Tuesday, September 9, 2014

Managing more than one project


While you might have the luxury of working on one thing at a time, I do not. I suppose I could arrange my schedule towards achieving that goal, however, I cannot imagine not having more than one project going at any given time.
Right now, as I sit writing this blog entry, I have the following writing projects going.
A.            Final editing for The Observers – A Science Fiction Odyssey. This book, 72K words long and my second with http://www.koehlerbooks.com, has been edited for format and story (back and forth) and content (also back and forth). It’s currently at the copy edit back on the East Coast. As soon as I get that edit sent to me, this will become my number one priority because I want to make sure we keep our December 2015, release date.
B.            Second edits and copy edits of the seven stories that will be part of Traveler’s HOT L #2 (that’s the working title). Right now at 92K words in length, this book will be published through Amazon’s CreateSpace, as was RIFTS-A Science Fiction Thriller. Release date target for Traveler’s HOT L #2 is pre-Thanksgiving of this year. This is my #1 priority when The Observers is back at the publisher.
C.            Currently at the imagine and create stage, is a book idea I’m working on with a co-author, Gregg Gibbs, a retired Irvine, California Police Sergeant. Stay tuned for details. This project pops into first place when I have a nuance for an idea already in place. Until then, it’s not really on the radar.
D.            Also, in the queue are two detective books starring Phil Mamba, my private detective—he has a story in each of the Traveler’s HOT L books. The first exclusively Mamba book is composed of four of his case files with the fourth being a “you solve it,” story. The second book is a full-length novel based on a real event. I’m looking at 2015 release dates on those.
Ongoing, non-writing projects include:
E.            Starting last week, I am teaching two sections of a class on Curriculum and Assessment for Azusa Pacific University’s Teacher Credential Program. This two-class obligation will continue until at least late January.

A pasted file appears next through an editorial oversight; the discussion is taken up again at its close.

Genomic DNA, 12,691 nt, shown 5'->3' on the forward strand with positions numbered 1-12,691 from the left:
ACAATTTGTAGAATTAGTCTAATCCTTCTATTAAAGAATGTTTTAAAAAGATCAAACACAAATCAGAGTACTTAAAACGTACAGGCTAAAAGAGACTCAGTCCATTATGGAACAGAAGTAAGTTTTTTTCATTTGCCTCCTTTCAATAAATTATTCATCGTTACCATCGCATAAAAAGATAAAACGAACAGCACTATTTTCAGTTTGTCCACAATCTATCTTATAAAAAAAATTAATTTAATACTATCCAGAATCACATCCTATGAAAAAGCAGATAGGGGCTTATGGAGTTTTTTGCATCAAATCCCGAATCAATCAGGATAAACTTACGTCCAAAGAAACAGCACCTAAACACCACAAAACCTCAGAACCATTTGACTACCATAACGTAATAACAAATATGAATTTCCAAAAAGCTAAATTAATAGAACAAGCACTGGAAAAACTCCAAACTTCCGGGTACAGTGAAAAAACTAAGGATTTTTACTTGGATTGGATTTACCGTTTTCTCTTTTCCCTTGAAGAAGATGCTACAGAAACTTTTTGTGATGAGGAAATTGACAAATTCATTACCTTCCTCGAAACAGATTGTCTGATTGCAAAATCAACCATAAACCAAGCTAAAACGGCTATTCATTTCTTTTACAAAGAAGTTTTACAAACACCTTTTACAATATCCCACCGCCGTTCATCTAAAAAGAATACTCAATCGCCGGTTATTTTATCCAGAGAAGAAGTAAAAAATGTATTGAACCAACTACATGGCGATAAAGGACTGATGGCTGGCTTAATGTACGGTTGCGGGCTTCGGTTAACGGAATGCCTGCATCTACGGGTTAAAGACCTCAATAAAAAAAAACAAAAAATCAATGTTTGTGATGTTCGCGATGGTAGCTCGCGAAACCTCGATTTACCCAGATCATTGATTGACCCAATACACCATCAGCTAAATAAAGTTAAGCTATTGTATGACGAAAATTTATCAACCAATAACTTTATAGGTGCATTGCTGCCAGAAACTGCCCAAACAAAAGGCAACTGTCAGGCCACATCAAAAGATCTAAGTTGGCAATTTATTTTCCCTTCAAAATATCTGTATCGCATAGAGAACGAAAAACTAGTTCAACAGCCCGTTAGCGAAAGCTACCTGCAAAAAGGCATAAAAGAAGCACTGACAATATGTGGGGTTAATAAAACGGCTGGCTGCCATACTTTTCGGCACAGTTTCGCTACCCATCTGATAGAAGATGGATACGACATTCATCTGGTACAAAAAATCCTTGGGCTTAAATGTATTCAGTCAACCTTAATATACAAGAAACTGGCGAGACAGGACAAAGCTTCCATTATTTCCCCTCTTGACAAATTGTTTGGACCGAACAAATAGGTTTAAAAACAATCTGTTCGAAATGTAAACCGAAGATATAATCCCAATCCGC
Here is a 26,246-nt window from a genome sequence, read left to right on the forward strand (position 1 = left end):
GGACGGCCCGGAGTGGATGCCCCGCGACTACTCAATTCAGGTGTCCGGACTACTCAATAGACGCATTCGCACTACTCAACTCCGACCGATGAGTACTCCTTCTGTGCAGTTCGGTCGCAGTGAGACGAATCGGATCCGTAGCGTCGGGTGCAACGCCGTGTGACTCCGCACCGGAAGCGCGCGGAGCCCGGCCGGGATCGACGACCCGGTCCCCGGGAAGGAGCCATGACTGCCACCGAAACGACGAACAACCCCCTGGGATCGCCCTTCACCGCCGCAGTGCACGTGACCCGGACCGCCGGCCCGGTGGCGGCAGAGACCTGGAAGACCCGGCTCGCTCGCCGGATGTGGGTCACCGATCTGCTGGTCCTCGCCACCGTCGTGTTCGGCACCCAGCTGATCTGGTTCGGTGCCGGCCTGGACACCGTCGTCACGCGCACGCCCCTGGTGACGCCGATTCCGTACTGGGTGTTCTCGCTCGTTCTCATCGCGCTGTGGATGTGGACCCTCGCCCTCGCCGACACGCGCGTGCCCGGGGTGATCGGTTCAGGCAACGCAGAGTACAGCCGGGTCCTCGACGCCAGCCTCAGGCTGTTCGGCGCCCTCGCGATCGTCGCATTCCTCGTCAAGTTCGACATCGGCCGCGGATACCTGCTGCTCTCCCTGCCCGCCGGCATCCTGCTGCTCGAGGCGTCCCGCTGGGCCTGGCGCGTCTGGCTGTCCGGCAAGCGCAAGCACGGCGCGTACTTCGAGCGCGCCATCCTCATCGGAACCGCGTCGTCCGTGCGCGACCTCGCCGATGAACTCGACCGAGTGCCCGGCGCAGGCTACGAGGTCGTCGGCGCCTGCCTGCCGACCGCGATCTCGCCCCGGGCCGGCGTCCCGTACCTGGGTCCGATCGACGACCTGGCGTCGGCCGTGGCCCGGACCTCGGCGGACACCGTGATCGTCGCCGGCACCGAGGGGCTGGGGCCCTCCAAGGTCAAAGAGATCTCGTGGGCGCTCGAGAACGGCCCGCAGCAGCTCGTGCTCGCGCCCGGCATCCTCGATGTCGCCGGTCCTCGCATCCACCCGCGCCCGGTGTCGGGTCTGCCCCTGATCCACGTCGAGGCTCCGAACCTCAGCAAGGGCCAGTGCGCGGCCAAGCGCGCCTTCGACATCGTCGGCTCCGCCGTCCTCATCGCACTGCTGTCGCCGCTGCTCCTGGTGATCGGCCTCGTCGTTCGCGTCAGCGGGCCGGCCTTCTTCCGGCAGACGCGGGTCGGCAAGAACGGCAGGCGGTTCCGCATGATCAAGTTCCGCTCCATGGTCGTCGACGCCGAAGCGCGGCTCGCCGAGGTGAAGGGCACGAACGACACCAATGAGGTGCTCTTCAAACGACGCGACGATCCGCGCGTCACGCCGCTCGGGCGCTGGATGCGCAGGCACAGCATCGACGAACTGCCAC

F.             Being a husband, father, and grandpa.
G.            Keep up with preparation for my Adult Life Group class at Mission Church of the Nazarene in San Diego.
Still more stuff
H.           Being part of my almost 93-year-old mom’s life.
I.              Then there’s twice daily dog walking.
J.             Honey-do items.
K.            Oh, yeah. Facebook, Twitter, and webpage management.
You get the drift.
So, how do I keep all the plates spinning on their spindly sticks?
1.        I know what my projects are.
That may sound like nonsense, but if I don’t keep in mind what the priority projects are for me in any given day, I end up spending inordinate amounts of time on what might be legitimate activities that are not one of my current projects. So, first off, know what you are working on that has a deadline—that’s probably one of your projects.
1.             I map out time each day for projects and the other legitimate stuff.
“If you fail to plan, you plan to fail.” From 1955-2012, most every weekday of my life had a set schedule—school of some sort. Whether as a student or teacher, that’s how many years I was “in school.”
When I retired, I had to make a schedule. It’s not controlled by a bell system. But, I do have time blocked out for Prayer/Devotions, Writing, APU stuff, Other Life Items. Most days I stick to the schedule—if I err, it’s almost always to allow for more writing time because sometimes I just have to get that story out of my brain!
2.            I work with a wonderful publicist.
I recommend working with a professional who values your work and works for you to make your writing better. I am most fortunate to be working with Sherry Frazier (http://www.frazierpublicrelations.com/).
She has helped me focus. She has kicked my tush on occasion, when I deserved it. She has redirected my focus when asked. She is one of my biggest fans.
I cannot give her high enough recommendations.
3.            I don’t let creative juice spoil.
I can only edit existing material for a certain length of time. Then, I have to do something new. So, I build into my timeline enough flextime to allow me to take a break on the very necessary editing processes and work on new storylines, characters, whatever.
So, what’s the bottom line on Managing more than one project?
Know your projects. Plan your work time. Find someone who’ll keep you on track. Keep on writing.
Next Blog: The daily schedule
Follow me on Twitter: @CRDowningAuthor and Facebook: https://www.facebook.com/CRDowningAuthor
My website is: www.crdowning.com

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